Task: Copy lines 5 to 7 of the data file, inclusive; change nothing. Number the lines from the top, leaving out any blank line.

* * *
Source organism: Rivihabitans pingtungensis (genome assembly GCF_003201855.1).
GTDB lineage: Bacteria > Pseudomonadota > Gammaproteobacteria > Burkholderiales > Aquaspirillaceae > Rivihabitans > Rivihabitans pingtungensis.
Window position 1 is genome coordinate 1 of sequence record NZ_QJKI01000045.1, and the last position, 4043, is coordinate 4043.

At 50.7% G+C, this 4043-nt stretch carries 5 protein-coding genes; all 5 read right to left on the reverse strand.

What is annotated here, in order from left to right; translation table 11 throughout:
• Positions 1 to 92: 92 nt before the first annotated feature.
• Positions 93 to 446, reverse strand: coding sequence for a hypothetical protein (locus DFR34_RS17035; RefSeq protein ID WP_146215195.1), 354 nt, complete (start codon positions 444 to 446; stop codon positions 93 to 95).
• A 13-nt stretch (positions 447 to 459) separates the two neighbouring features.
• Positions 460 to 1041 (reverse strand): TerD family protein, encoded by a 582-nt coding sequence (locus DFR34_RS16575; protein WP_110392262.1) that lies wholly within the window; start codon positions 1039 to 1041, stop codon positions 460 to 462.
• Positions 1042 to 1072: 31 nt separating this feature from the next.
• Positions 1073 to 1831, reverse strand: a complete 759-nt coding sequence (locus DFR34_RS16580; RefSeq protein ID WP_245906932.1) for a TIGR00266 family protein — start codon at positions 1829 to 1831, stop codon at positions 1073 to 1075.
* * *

What is annotated here, in order from left to right; translation table 11 throughout:
• Positions 1 to 92: 92 nt before the first annotated feature.
• Positions 93 to 446, reverse strand: coding sequence for a hypothetical protein (locus DFR34_RS17035; RefSeq protein ID WP_146215195.1), 354 nt, complete (start codon positions 444 to 446; stop codon positions 93 to 95).